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jfisher16

Boat will shock you (no kidding)

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I have a 2014 Tracker TXW175 (aluminum) with a 2 bank charging system. I recently had a "fair" amount of water get in the boat. I have drained and spent a couple of days drying the compartment out. When I plug in the charger I noticed when I touched an unpainted part of the boat, I would receive a shock. Not a full 110v but enough to make you pull back. This is when the boat is in the garage and I am standing next to it. It has a Genius charger (not names for me) that from my understanding is water proof. After a few min the thing will trip a ground fault outlet. I tripped 2 different GFCI outlets and one house fuse when plugged into a non GFCI outlet. Not sure if I need to replace the charger, maybe water in wiring, or just give it more time to dry out. Any suggestions would be appreciated...Thanks

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I have shocked and burned myself dozens of times with several different boats. It's the price of doing business, luckily I don't wear a wedding ring. I know a guy that was working on a golf cart and his melted onto his ring finger. Just wait til the magneto shocks you when the engine is running! That hurts worse! Not sure what to tell you about the ground outlets, those things have a mind of their own. I had to replace two at my house after a lightning strike 

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GFCI outlets are more sensitive than a regular breaker, if your charger is tripping a GFCI, it could be the charger or it could be the GFCI outlet.  Your tripping 2 GFCIs, so I'm leaning towards charger. Add in that charger is also tripping a regular breaker, and you're feeling a shock, I'd say its almost certainly an issues with the charger.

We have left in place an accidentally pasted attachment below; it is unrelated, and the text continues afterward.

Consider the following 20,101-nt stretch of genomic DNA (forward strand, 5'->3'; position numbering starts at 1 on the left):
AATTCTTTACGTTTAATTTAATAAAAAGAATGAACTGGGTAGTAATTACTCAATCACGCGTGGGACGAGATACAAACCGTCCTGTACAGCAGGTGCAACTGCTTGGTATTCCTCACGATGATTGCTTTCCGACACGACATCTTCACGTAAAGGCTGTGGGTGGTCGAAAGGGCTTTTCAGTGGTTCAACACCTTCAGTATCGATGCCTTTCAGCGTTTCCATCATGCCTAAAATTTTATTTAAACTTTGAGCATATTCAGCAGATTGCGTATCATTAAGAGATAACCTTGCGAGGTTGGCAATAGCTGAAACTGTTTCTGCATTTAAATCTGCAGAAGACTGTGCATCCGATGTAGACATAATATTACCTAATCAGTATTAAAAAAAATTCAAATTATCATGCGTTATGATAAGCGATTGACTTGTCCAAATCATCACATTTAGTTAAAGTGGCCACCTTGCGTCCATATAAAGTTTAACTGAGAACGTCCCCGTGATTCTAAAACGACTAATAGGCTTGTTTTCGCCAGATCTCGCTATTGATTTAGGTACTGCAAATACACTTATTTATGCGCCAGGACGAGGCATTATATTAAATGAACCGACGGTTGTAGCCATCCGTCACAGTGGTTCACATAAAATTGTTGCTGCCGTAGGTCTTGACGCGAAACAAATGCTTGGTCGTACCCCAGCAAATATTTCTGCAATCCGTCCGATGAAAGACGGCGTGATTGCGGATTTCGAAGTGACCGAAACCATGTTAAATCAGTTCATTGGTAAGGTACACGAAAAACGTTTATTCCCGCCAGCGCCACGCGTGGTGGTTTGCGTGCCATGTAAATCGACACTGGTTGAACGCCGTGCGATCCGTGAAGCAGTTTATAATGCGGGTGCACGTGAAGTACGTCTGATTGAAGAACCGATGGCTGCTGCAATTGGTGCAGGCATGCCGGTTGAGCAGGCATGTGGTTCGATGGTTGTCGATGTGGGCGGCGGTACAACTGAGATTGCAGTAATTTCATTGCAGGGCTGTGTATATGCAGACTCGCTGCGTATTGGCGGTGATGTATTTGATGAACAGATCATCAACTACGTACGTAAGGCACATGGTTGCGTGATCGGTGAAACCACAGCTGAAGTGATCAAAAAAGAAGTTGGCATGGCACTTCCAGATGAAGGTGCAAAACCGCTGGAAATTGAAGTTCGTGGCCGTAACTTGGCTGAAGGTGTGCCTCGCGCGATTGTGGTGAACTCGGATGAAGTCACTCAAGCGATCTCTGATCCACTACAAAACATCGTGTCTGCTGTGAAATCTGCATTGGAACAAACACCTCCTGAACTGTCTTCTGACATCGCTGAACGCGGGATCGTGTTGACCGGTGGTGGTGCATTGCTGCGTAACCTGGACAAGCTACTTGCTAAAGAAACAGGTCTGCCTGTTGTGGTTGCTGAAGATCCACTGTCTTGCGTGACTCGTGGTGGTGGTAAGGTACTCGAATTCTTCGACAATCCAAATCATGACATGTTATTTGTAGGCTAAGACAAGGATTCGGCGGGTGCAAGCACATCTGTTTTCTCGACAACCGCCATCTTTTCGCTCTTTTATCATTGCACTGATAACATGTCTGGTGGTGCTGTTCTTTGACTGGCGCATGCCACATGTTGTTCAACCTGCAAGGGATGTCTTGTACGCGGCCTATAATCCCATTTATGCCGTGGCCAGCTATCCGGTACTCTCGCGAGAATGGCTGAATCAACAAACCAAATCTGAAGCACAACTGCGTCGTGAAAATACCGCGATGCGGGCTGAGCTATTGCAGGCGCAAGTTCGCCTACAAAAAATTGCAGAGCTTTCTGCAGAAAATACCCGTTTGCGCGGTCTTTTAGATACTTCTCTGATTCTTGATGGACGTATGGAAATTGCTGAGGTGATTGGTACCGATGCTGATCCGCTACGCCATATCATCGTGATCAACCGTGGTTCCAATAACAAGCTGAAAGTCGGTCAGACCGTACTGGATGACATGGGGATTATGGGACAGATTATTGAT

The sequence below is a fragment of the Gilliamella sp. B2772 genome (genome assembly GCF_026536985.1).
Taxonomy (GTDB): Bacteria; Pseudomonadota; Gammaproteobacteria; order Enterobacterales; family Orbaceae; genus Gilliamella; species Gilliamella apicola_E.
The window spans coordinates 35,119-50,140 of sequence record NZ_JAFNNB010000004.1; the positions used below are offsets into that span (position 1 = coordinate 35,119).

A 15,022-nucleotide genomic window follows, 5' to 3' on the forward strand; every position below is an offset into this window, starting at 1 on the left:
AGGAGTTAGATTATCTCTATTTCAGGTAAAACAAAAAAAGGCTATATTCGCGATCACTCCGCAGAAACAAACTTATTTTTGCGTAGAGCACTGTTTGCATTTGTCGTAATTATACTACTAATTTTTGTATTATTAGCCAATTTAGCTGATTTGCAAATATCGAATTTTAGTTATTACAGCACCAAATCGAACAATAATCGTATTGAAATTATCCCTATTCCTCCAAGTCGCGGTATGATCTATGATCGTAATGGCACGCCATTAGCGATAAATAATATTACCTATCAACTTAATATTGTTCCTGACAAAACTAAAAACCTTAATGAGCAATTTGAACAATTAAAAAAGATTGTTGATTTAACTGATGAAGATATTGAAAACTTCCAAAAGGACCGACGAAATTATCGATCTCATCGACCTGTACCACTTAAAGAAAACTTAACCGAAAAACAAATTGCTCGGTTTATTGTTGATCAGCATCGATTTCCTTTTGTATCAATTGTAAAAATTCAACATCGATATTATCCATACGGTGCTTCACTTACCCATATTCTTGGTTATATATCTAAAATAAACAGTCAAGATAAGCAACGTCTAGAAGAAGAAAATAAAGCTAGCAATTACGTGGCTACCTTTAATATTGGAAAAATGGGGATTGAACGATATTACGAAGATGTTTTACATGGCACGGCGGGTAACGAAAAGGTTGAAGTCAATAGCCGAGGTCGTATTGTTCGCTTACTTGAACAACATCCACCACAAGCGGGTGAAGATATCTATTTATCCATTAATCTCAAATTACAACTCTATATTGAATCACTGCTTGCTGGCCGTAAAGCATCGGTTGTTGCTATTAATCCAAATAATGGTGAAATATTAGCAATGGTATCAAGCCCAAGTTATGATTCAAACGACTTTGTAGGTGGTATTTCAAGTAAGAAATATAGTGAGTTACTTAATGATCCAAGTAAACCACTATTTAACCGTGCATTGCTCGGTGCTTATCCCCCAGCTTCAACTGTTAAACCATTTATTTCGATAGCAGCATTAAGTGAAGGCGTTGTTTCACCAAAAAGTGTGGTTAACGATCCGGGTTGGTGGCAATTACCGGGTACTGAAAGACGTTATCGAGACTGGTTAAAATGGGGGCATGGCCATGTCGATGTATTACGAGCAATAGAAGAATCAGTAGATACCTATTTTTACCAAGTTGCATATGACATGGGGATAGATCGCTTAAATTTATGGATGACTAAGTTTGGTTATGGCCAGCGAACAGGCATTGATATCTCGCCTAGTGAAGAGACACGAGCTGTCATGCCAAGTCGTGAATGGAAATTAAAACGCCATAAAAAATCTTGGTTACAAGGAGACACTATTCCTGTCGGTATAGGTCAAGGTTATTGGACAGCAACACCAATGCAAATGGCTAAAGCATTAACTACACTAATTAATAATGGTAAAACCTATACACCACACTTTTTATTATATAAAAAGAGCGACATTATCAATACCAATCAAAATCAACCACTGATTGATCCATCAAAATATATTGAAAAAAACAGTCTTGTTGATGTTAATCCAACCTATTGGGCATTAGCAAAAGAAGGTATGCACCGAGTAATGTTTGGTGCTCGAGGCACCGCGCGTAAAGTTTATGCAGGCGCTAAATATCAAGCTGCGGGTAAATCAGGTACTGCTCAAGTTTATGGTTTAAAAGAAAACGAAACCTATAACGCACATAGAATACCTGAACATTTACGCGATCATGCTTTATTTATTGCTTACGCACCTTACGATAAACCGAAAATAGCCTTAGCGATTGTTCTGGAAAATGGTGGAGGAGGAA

@TnRiver46 you're not lying when you say that magneto packs a punch.

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6 hours ago, Troy1985s said:

GFCI outlets are more sensitive than a regular breaker, if your charger is tripping a GFCI, it could be the charger or it could be the GFCI outlet.  Your tripping 2 GFCIs, so I'm leaning towards charger. Add in that charger is also tripping a regular breaker, and you're feeling a shock, I'd say its almost certainly an issues with the charger.  

 

@TnRiver46 you're not lying when you say that magneto packs a punch.

Ha! I was idling through a no wake zone and my ignition was a little loose so I thought, “ah it’s only 12 v” and I reached under the console to hand tighten it. Jumped back out of there a billion miles an hour, my buddy thought I stuck my hand in a wasp nest hahha

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On 6/26/2018 at 4:44 PM, jfisher16 said:

I noticed when I touched an unpainted part of the boat, I would receive a shock. Not a full 110v but enough to make you pull back. This is when the boat is in the garage and I am standing next to it. It has a Genius charger (not names for me) that from my understanding is water proof. After a few min the thing will trip a ground fault outlet. I tripped 2 different GFCI outlets and one house fuse when plugged into a non GFCI outlet. Not sure if I need to replace the charger, maybe water in wiring, or just give it more time to dry out. Any suggestions would be appreciated...Thanks

If breakers are tripping, they are trying to tell you something, sending you a warning sign. Plugging it back in, even to diagnose the problem, is inviting fire, injury or death. The problem sounds frustrating for sure, but given that you already know there's a power problem, the worst thing you can do is to apply power. Do you have an ohm meter? You might try removing/unplugging as many components from the system as you can do easy (batteries, charger, etc) and ohm'ing out different segments trying to find where the short is.

 

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I got about 45 Volts AC shocks off an outside faucet once, traced the problem to a faulty (not solid) ground  to the well pipe.  Filed the corrosion off the well pipe, reattached, and good to go.